Mindful Eating: Savoring Flavor One Bite at a Time
In this fast-paced world we live in, it’s no surprise that we eat while sitting at the computer, in front of the television or even while driving. These distractions not only affect us enjoying the food we’re consuming, but they also don’t allow our bodies to respond to the food we eat in a healthy way. One important concept being researched more is the focus of mindfulness or mindful eating.
Mindful eating is a physical and emotional awareness of eating, allowing yourself to savor food one bite at a time, while being mindful of what you’re consuming without distractions. Mindful eating helps you to recognize and respond to satiety and not only help you enjoy the food you’re eating more, but has been shown to improve your health.
Eating in a Mindful Way
Allowing yourself to consume a variety of foods without restrictions or distractions can allow you to enjoy the food without guilt or negativity. One main emphasis of mindful eating is focusing on eating when you’re hungry and stopping when you’re satisfied, not stuffed.
Eating foods from each food group, including a variety of dairy (at least 3 servings per day) is especially helpful when trying to consume a variety of nutritious and satisfying foods. Research shows that high-quality protein, like the protein found in all dairy products, helps aid in satiety which can help you consume less calories overall.
In addition, having nutritious food readily available and eating 3-5 times per day can help minimize overeating while ensuring adequate nutrients and energy are still consumed. Snacks such as yogurt and fruit or cheese and whole grain crackers are excellent healthy choices to eat between meals to satisfy your hunger.
Mindful Eating Benefits
- Research has shown mindful eating has positive effect on weight reduction, chronic pain, cancer, stress, depression and quality of life.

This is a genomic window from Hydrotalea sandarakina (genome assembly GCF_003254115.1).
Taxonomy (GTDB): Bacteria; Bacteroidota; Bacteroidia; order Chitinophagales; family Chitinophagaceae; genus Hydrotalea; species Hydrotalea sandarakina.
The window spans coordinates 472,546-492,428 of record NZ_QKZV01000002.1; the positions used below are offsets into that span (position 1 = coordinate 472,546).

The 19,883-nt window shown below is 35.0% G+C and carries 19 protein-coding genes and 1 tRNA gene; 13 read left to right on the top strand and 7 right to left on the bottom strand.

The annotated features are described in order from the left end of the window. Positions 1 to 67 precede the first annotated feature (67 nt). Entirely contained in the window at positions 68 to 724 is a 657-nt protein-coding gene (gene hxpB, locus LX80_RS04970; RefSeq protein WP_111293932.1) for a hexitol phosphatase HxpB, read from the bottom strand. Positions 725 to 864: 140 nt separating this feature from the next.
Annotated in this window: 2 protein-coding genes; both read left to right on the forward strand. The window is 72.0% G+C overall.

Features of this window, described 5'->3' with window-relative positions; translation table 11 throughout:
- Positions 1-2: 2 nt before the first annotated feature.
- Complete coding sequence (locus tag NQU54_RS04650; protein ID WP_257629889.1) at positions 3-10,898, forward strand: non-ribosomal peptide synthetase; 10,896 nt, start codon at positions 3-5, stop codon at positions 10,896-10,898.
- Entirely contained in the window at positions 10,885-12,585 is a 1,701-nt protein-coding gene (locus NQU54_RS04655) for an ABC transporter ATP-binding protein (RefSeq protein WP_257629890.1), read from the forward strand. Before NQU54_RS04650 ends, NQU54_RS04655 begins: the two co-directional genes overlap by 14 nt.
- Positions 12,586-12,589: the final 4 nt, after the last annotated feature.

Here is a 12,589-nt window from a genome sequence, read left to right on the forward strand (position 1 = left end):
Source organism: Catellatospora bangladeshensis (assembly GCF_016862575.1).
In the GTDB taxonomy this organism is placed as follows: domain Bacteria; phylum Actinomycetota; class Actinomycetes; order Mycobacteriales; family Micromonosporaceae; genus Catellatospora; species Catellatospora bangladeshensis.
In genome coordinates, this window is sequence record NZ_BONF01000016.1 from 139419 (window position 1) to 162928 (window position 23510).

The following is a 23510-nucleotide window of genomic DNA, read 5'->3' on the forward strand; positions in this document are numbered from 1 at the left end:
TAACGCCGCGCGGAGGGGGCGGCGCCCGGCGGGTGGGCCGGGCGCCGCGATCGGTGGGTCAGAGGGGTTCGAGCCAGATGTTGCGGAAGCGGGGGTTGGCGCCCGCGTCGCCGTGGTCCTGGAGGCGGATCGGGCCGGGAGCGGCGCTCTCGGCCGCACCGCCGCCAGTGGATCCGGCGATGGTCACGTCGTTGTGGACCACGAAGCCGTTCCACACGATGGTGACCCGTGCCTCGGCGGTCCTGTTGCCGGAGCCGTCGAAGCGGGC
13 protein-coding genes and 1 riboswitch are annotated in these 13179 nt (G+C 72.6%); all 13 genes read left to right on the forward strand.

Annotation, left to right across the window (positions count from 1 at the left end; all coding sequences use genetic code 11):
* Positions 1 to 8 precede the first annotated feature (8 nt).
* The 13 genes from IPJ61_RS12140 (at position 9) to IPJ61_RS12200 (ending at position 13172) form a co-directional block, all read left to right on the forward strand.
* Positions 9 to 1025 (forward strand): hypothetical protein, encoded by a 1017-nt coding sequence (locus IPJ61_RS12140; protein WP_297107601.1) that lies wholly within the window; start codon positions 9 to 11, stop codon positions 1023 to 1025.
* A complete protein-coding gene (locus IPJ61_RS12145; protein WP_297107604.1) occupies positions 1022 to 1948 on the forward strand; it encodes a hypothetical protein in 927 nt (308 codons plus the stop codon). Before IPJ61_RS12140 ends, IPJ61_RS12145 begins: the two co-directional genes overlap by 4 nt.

- Mindful eating has shown to have positive effects on food choices and glycemic control for type 2 diabetes patients.
- Studies have shown that mindful eating strategies may help treat eating disorders such as binge eating disorder. Mindful-eating-based therapy was put into action with a group of 150 binge eaters and after treatment the participants showed a reduction in binging and depression; participants also displayed more control over their eating.
Mindful Eating Exercises
- Hunger Scale: Record your meals and snacks for a few days and use a hunger scale with a range from 0 to 10 (0 being the most hungry and 10 being the least hungry). First, ask yourself what does 0 feel like when you’re the most hungry? Then ask yourself what does 10 feel like? Before, during and after each snack and meal, stop and ask yourself what number you are and how you feel about it. This strategy not only allows you stop and think during eating, it also brings awareness to your level of hunger which you may have been unaware of before.
- Eat one piece of food mindfully: Take a piece of fruit or cheese and inspect the food, pay attention to the texture, aroma and appearance. Place the food in your mouth and wait 30 seconds noticing the flavor and texture, then finish eating the food and focus on how it tastes. Compare this to how you normally eat.
Using some of these mindful eating techniques and taking the time to savor each bite can not only help you enjoy eating more but also can positively affect your health.